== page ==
As President Barack Obama meets with world leaders at Paris’ United Nations summit, House lawmakers passed legislation to undo a key part of the president’s global warming agenda Tuesday.
House lawmakers passed resolutions to repeal the Environmental Protection Agency’s so-called Clean Power Plan. House passage of the anti-EPA resolutions comes just two weeks after the Senate passed the Congressional Review Act resolutions to repeal federal rules on power plants.
“The EPA’s regulations on power plants are well beyond the authority Congress delegated to the agency,” Alabama Republican Rep. Gary Palmer said in a statement of the votes.
Republicans and some Democrats have vehemently opposed the Clean Power Plan’s sweeping mandate that power plants cut carbon dioxide emissions over the next 15 years. The EPA aims to cut 32 percent from the power sector as part of Obama’s pledge to the United Nations that the U.S. would reduce emissions 26 to 28 percent by 2030.
Obama hopes the Clean Power Plan and other regulations will show the world the U.S. is serious about tackling global warming, thus galvanizing support for an international treaty to cut CO2 emissions.
But both chambers of Congress have now passed CRA resolutions to undo the very rules Obama argues bolster America’s credibility on global warming. Obama is likely to veto the bills, but Republicans argue such legislative actions should show the world these regulations may not stay in place very long.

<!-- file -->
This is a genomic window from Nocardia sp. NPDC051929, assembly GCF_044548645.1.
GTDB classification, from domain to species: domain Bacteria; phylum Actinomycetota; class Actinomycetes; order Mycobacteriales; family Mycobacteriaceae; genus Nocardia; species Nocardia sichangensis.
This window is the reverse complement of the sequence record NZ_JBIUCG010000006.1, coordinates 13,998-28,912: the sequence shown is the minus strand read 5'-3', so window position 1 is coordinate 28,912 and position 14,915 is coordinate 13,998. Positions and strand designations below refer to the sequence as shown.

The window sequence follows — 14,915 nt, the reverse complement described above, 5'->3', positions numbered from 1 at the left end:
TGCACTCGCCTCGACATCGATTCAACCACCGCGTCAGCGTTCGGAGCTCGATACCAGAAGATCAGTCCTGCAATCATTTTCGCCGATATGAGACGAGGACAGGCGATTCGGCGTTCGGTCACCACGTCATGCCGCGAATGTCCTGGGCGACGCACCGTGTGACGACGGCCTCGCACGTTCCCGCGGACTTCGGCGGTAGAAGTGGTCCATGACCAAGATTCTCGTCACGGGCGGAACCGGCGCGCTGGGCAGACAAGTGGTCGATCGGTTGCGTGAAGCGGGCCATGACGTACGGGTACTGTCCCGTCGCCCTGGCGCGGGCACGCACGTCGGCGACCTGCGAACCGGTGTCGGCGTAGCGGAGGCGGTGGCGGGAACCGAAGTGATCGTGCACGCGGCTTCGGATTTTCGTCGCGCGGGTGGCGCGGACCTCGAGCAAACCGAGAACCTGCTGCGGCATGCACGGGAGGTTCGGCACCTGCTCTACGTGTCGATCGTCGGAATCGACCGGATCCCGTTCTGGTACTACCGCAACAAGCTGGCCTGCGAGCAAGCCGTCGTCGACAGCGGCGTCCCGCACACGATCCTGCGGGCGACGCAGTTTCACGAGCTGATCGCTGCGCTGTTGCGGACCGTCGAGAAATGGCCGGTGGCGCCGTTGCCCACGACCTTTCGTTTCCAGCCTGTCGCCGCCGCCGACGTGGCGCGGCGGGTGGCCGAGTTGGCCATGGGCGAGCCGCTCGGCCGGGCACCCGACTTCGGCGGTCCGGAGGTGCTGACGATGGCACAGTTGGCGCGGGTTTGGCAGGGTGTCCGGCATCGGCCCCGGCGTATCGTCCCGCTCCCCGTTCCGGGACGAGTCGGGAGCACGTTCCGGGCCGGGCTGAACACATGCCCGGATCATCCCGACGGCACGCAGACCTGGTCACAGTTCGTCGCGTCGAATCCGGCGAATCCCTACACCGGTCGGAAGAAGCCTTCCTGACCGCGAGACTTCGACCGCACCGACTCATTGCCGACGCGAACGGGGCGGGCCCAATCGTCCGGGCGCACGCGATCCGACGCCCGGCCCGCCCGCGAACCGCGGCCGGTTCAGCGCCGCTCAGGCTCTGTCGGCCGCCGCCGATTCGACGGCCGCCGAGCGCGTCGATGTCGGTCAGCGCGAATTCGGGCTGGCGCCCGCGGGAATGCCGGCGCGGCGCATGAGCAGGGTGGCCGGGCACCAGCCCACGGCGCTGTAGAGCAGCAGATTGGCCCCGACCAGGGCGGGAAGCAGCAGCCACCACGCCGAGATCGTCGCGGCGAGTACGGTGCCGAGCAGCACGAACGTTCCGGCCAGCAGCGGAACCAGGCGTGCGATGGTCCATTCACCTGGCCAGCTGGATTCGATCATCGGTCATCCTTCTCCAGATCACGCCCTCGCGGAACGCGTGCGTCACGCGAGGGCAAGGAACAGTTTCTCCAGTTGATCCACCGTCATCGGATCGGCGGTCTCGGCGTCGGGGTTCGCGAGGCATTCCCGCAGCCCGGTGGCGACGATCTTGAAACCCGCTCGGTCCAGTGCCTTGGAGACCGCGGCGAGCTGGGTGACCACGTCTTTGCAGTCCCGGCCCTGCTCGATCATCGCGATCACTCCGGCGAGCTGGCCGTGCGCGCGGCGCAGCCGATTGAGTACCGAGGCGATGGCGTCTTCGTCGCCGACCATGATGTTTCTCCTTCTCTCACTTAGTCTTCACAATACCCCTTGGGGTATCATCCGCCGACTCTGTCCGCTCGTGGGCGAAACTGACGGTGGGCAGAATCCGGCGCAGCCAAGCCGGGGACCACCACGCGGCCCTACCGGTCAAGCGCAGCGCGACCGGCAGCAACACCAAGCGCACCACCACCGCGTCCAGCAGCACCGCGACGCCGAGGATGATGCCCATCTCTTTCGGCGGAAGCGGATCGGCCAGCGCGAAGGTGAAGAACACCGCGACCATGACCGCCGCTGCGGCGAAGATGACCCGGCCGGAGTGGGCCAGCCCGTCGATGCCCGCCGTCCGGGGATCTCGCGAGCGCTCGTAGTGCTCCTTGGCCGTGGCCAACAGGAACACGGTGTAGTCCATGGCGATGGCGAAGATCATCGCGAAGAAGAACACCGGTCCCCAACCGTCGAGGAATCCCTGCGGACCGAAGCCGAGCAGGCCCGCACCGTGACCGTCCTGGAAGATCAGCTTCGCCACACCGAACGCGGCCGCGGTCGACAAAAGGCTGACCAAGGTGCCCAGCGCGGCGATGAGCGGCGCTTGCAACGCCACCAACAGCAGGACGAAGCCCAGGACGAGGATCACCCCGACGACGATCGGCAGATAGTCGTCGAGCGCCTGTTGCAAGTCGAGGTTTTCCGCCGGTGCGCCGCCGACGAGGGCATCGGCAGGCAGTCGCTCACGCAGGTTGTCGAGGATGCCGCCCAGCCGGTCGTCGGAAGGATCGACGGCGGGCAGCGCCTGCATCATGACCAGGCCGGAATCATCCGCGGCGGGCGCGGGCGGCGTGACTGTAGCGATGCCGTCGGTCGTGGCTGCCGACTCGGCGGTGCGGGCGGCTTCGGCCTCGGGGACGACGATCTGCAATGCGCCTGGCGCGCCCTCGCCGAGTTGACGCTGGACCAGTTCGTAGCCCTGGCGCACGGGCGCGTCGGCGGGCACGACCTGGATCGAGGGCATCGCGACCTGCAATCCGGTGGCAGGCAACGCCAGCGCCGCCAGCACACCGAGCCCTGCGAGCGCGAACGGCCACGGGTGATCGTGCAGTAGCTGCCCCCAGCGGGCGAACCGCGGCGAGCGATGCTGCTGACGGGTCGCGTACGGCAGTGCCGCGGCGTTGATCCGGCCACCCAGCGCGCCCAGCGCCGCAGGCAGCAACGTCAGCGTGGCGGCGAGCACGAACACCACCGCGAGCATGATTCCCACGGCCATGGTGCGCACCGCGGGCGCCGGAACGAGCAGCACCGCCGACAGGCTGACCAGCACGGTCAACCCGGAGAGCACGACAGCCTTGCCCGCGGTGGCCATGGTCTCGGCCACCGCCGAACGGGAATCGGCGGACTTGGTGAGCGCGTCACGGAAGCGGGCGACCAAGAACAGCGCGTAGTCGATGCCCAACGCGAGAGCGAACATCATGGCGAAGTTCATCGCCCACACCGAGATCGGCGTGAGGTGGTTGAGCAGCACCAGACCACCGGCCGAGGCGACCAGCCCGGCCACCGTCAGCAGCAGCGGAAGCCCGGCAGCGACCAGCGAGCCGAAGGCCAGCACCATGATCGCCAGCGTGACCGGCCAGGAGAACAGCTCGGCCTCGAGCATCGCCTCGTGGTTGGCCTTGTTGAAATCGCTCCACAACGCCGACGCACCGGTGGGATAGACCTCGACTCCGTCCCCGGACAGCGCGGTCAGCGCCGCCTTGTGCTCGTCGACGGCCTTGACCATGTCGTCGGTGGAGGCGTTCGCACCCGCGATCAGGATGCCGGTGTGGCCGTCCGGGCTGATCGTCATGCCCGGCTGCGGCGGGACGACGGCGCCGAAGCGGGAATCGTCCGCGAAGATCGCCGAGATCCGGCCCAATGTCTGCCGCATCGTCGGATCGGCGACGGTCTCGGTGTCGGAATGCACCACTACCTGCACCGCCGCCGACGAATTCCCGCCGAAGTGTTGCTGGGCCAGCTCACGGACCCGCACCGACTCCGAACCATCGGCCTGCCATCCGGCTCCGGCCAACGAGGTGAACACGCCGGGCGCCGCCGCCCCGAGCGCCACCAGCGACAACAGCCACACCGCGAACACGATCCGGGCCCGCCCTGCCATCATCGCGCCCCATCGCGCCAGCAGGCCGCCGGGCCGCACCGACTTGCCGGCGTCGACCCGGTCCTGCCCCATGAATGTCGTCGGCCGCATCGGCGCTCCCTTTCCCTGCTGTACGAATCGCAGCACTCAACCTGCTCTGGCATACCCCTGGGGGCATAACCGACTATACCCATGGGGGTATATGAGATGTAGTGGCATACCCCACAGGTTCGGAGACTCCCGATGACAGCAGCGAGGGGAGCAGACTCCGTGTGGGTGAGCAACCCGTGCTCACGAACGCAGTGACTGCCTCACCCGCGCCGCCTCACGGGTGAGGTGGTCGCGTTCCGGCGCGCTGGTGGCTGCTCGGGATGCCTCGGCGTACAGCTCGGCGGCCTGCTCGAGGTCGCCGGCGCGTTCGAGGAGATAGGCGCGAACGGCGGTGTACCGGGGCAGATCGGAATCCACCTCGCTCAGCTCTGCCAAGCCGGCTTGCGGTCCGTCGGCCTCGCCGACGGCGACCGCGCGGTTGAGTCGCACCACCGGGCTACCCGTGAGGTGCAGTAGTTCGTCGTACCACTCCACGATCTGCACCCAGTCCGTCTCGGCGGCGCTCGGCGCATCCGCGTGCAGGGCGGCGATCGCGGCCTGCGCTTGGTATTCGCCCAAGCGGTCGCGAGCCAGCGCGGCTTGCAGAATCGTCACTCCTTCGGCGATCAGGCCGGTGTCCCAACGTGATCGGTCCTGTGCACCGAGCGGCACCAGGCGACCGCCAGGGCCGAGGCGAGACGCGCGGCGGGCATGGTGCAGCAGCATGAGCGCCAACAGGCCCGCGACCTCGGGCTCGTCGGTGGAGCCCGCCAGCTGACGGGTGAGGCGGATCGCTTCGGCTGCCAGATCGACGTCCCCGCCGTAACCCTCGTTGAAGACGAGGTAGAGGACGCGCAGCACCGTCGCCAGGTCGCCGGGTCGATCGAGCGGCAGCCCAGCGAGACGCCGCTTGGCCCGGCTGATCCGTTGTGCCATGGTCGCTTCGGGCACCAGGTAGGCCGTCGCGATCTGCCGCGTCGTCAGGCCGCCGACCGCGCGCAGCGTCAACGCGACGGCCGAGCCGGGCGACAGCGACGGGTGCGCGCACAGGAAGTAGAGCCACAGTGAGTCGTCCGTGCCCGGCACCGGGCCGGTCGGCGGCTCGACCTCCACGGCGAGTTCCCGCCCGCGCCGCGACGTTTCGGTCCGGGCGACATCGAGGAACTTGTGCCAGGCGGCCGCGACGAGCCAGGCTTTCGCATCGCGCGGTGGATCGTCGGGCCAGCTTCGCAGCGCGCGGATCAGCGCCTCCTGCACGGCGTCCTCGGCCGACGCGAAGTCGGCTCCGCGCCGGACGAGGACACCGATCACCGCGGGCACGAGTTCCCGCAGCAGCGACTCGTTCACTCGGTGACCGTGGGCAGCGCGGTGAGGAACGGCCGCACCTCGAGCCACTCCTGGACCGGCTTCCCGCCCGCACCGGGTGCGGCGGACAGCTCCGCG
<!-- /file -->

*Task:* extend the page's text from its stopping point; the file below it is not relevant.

“If the president vetoes these resolutions and these regulations are allowed to stay in place, they will significantly increase energy costs for millions of American households and will be particularly hard on low-income families and senior citizens,” said Palmer, who’s introduced his own bill to rein in the EPA’s ability to impose sweeping regulations.
The Clean Power Plan is also being challenged in federal court by 26 states and dozens of business groups and unions who want to see the regulation thrown out.
During Obama’s Monday appearance at U.N. climate talks in Paris, he once again urged countries to cut emissions or saddle future generations with a less hospitable climate.
“Submerged countries. Abandoned cities. Fields that no longer grow,” Obama warned in his Paris speech Monday. “Political disruptions that trigger new conflict, and even more floods of desperate peoples seeking the sanctuary of nations not their own.”
Obama even called for a legally-binding climate agreement despite promises from a Republican-controlled Senate to veto any international global warming treaty the administration brings before them for approval.
But Obama’s call for a legally-binding treaty comes after Secretary of State John Kerry said such a treaty won’t be legally-binding — Kerry then backtracked somewhat to argue a treaty would be “both legally binding and non-legally binding.”
A new Senate Republican white paper, however, argues the U.N. treaty will likely “be based on political commitments from President Obama… serving to boost his environmental legacy, rather than advance the interest of the American people who do not consider climate change an important issue.”
“Absent approval by the Senate, any deal announced at COP-21 will be little more than a press release, with no binding accountability or enforcement mechanisms in place,” Republicans on the Senate environment and public works committee wrote. “Such an agreement is also limited in duration as the next Administration could change its pledge.”
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